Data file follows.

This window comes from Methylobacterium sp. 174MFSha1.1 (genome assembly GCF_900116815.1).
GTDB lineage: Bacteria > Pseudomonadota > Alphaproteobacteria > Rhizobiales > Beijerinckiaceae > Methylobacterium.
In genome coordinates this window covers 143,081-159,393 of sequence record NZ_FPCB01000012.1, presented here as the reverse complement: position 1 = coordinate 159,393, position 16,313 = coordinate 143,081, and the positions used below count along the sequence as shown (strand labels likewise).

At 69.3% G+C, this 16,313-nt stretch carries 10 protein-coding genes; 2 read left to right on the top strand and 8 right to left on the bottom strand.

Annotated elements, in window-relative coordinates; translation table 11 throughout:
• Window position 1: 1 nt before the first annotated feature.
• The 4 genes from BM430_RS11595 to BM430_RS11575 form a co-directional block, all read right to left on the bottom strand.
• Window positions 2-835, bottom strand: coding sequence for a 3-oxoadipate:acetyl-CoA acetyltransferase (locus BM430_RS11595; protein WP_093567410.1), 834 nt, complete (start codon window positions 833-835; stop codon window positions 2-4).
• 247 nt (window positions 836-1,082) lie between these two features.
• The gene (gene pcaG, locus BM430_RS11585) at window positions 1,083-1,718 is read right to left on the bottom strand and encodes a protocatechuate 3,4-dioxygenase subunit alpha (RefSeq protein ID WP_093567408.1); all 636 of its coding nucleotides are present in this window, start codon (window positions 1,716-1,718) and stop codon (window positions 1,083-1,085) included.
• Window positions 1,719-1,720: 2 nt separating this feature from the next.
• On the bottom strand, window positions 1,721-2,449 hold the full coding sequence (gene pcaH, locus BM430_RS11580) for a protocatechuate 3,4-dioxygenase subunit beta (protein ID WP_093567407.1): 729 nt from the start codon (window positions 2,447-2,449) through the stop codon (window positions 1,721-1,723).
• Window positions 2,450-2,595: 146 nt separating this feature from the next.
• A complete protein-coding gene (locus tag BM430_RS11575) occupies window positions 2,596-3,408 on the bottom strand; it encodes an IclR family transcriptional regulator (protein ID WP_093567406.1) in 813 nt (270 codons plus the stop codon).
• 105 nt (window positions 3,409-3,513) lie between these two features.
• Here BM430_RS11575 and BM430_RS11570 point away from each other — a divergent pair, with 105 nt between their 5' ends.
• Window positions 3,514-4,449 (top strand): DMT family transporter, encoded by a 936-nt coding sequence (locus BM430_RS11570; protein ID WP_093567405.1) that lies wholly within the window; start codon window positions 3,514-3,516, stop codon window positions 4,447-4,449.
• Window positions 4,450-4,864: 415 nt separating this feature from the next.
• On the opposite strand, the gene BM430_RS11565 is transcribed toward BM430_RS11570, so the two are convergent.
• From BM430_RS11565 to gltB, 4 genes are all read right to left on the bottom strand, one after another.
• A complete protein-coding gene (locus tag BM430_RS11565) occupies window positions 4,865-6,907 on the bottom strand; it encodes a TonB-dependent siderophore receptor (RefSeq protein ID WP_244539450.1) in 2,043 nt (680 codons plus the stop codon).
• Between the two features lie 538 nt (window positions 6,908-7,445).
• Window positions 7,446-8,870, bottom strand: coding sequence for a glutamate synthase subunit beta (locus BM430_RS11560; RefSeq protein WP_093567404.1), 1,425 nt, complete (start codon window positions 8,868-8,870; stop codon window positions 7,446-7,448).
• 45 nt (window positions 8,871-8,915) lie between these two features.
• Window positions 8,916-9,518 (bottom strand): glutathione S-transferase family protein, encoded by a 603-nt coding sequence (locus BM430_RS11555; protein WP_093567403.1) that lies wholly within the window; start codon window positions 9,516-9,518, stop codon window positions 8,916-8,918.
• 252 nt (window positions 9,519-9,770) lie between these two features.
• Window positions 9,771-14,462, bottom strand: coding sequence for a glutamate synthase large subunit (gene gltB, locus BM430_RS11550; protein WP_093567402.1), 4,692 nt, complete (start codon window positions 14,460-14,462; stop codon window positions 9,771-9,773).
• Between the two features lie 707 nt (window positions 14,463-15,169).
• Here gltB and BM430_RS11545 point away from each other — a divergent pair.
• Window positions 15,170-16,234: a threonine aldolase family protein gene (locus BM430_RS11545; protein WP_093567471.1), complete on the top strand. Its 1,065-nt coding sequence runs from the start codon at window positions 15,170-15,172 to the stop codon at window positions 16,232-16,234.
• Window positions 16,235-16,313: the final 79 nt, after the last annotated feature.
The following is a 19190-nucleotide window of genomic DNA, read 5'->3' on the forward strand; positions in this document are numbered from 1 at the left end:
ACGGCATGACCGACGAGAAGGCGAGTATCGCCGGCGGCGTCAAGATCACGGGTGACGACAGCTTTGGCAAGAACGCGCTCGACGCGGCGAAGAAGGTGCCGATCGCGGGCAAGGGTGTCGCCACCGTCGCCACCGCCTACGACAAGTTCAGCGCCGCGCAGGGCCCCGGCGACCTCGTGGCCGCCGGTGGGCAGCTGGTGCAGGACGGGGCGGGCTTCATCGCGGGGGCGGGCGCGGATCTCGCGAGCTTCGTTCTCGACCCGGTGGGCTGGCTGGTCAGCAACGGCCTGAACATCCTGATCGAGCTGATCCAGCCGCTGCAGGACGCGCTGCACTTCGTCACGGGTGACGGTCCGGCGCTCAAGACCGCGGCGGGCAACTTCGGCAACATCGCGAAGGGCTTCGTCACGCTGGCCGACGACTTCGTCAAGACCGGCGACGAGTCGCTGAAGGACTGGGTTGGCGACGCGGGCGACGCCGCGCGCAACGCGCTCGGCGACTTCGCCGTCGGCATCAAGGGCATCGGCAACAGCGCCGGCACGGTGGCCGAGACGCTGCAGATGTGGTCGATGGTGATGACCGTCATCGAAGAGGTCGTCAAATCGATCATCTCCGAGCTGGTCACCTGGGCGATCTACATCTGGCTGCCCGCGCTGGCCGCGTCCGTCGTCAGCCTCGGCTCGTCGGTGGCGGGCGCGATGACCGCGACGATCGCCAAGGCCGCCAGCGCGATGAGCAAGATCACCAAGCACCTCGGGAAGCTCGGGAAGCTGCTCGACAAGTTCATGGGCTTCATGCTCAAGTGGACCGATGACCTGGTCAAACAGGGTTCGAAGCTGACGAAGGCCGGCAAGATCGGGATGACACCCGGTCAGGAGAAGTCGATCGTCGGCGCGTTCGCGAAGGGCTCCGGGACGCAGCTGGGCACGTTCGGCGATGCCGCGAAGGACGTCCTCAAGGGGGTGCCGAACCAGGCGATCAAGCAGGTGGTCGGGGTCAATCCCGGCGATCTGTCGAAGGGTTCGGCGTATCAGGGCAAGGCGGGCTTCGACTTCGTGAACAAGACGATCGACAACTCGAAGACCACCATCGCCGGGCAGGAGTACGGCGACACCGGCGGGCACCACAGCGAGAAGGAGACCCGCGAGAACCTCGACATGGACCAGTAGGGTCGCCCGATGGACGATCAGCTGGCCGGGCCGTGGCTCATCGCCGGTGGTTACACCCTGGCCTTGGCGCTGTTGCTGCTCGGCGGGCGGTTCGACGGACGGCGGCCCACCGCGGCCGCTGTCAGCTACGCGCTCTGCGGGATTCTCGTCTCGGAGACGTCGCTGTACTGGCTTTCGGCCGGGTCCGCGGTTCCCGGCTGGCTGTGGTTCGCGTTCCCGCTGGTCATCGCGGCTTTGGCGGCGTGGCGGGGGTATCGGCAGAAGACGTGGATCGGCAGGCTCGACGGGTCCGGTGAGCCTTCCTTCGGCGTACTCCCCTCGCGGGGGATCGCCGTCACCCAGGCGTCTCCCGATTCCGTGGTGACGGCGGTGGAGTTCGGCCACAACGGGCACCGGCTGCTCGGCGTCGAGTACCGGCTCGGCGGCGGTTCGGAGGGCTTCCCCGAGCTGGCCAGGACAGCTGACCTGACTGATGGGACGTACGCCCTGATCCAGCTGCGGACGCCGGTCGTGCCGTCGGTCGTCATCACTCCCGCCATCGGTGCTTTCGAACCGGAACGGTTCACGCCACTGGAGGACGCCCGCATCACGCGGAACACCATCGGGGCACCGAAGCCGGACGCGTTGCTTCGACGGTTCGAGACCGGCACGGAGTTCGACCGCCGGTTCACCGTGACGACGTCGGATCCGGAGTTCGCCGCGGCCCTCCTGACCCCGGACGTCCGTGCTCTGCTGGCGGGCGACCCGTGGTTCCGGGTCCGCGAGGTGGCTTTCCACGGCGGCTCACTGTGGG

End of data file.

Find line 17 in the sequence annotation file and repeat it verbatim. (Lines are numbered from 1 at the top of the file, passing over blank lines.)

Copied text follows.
• Window positions 3,514-4,449 (top strand): DMT family transporter, encoded by a 936-nt coding sequence (locus BM430_RS11570; protein ID WP_093567405.1) that lies wholly within the window; start codon window positions 3,514-3,516, stop codon window positions 4,447-4,449.